The whole of the L.A. Basin lies at your feet when you're atop Mount Lowe.

Mount Lowe is only one of many named summits in the so-called Front Range of the San Gabriel Mountains overlooking Pasadena and the rest of the vast Los Angeles metropolitan region. Its strategic location, affording a panoramic view as well as easy access by way of a short trail, makes it a preferred destination for anyone seeking a quick summer escape from the smoggy basin below. Arrive at the trailhead -- barely a half-hour drive from such communities as Pasadena and Glendale -- by 6:30 p.m. in July, and you'll have plenty of time to hike to the summit and enjoy a sunset spectacle. Don't forget a flashlight for the hike back!

To reach the starting point from San Diego, drive north on Interstate 5, passing downtown Los Angeles. After a few miles, head north on the Glendale Freeway (Highway 2) and continue through Glendale. When you reach Interstate 210, choose the eastbound direction. Exit one mile later at Angeles Crest Highway (the continuation of Highway 2). Proceed up Angeles Crest Highway for 14 miles to Red Box Divide and turn right on Mount Wilson Road. Drive another 2.4 miles to a large roadside turnout/parking area at unmarked Eaton Saddle. You will need to post a National Forest Adventure Pass (the same one that is valid for national forest lands in San Diego County) on your car for the privilege of parking.

Walk past the gate on the west-side turnout and proceed up the dirt road (the Mount Lowe Fire Road) that soon starts carving its way under the precipitous south face of San Gabriel Peak.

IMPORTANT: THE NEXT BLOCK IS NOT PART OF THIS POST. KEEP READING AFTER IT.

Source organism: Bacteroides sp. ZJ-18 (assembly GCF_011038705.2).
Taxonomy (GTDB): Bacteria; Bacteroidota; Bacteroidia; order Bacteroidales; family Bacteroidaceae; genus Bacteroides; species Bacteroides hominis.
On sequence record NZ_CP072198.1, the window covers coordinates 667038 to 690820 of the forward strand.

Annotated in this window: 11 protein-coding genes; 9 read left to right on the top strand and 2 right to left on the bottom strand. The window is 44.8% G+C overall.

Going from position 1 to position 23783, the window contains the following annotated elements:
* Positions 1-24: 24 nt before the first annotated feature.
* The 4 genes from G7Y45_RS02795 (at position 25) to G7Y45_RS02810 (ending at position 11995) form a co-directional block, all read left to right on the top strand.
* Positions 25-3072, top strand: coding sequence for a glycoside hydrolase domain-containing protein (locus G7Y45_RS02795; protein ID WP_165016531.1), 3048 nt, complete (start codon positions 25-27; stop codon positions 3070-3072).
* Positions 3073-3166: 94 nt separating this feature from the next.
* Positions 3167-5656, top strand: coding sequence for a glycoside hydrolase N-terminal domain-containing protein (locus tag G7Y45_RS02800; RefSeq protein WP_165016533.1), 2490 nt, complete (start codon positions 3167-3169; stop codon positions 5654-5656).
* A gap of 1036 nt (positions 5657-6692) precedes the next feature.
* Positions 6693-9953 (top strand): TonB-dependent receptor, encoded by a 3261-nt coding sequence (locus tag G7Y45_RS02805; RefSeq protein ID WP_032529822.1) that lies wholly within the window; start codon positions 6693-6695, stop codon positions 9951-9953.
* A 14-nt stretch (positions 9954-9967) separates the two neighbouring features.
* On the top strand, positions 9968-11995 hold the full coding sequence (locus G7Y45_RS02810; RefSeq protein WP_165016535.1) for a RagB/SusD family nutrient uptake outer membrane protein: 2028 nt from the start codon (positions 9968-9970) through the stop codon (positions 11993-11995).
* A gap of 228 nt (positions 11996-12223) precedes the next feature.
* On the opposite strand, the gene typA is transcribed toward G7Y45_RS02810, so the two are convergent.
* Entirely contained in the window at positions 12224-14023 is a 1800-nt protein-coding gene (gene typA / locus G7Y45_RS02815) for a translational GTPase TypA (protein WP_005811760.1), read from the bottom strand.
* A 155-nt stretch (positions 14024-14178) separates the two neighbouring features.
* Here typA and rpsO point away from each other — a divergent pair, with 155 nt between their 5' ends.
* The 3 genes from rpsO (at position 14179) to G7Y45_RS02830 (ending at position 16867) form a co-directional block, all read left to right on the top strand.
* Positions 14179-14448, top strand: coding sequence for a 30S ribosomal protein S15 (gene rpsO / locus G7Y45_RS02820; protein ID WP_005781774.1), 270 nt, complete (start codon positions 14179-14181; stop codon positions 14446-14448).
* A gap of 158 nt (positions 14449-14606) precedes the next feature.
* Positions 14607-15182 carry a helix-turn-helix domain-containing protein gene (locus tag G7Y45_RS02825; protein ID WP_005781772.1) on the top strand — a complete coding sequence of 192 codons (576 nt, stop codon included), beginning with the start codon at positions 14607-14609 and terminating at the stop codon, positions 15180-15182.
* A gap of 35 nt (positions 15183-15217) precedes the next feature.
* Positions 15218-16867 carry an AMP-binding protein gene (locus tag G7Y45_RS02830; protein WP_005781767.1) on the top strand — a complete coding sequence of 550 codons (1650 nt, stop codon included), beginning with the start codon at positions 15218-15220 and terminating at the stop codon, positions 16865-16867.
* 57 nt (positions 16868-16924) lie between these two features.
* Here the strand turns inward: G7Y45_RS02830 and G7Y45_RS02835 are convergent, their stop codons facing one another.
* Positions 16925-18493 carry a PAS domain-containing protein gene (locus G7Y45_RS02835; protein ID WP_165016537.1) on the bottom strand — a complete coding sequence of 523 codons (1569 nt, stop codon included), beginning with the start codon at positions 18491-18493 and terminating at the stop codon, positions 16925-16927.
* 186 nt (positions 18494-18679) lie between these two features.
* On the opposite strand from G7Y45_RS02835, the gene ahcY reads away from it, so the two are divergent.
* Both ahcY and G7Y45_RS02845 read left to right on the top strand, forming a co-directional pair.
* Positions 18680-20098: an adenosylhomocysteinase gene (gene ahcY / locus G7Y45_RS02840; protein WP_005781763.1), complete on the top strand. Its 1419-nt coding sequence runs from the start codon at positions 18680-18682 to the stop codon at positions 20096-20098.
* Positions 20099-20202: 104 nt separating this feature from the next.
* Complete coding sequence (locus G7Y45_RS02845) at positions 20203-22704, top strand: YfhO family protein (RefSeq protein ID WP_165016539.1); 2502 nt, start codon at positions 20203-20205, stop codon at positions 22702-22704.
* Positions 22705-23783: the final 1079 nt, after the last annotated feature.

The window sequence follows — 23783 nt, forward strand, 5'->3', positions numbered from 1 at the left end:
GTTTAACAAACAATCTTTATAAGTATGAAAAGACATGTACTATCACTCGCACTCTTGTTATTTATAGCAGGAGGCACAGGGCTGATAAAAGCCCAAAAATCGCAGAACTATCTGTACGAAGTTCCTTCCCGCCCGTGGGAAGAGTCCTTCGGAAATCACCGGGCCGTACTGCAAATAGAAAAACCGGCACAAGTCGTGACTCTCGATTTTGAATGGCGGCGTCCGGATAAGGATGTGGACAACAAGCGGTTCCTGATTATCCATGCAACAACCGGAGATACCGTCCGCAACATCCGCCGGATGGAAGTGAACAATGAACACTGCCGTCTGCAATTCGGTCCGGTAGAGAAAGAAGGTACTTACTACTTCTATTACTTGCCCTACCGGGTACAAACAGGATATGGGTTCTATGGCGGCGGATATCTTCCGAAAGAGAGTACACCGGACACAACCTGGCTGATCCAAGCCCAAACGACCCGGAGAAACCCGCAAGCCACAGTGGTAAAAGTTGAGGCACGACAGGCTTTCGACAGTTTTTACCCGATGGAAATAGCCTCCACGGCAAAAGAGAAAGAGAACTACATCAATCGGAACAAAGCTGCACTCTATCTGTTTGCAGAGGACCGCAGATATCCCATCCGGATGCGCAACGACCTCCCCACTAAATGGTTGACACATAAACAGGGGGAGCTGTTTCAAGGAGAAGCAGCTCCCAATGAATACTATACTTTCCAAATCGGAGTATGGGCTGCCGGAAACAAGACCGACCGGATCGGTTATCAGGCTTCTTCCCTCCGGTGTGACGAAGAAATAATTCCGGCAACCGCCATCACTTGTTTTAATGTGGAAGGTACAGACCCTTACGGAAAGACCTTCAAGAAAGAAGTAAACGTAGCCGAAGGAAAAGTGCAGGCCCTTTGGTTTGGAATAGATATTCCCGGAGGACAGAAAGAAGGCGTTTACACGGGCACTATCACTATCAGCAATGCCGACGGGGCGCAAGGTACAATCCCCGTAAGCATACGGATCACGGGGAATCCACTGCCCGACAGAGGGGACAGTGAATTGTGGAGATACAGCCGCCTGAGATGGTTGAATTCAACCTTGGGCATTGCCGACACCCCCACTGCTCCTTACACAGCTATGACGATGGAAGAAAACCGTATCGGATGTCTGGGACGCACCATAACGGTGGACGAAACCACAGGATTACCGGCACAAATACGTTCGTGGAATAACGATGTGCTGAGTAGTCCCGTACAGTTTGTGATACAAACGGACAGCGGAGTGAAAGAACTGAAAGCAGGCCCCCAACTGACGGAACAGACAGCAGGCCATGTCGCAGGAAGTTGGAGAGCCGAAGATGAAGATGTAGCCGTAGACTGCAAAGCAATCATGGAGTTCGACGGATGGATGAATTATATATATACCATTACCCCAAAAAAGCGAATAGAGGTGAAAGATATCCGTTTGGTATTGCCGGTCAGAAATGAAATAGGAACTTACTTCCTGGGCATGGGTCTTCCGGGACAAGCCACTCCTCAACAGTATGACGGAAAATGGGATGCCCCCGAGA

As you approach a short tunnel (0.3 mile) dating from 1942, look for the remnants of a former cliff-hanging trail to the left of the tunnel's east entrance. At Markham Saddle (0.5 mile) the fire road starts to descend slightly. Don't continue on the road. Instead, find the unmarked Mount Lowe Trail on the left (south). On it, you contour southwest above the fire road for about 0.6 mile, and then start climbing across the east flank of Mount Lowe without much change of direction. At 1.3 miles, make a sharp right turn. Proceed 0.2 mile uphill, then go left on a short spur trail to Mount Lowe's barren summit.

If you care to extend your hike, try the Mount Lowe "east" and "west" trails, which completely encircle the upper slopes of the mountain. Mount Lowe was the proposed upper terminus for the Mount Lowe scenic railway, which operated around the turn of the 20th Century. Funding ran out and tracks were never laid higher than a resort called Ye Alpine Tavern (today's Mount Lowe Trail Camp), 1200 feet below. During the railway's heyday, thousands of people disembarked at the tavern and tramped Mount Lowe's east- and west-side trails for world-class views of the basin and the surrounding mountains. Some reminders of that era remain on the summit of Mount Lowe and along some of the trails. Volunteers have repainted, relettered, and returned to their proper places some of the many sighting tubes that helped the early tourists familiarize themselves with the surrounding geography.

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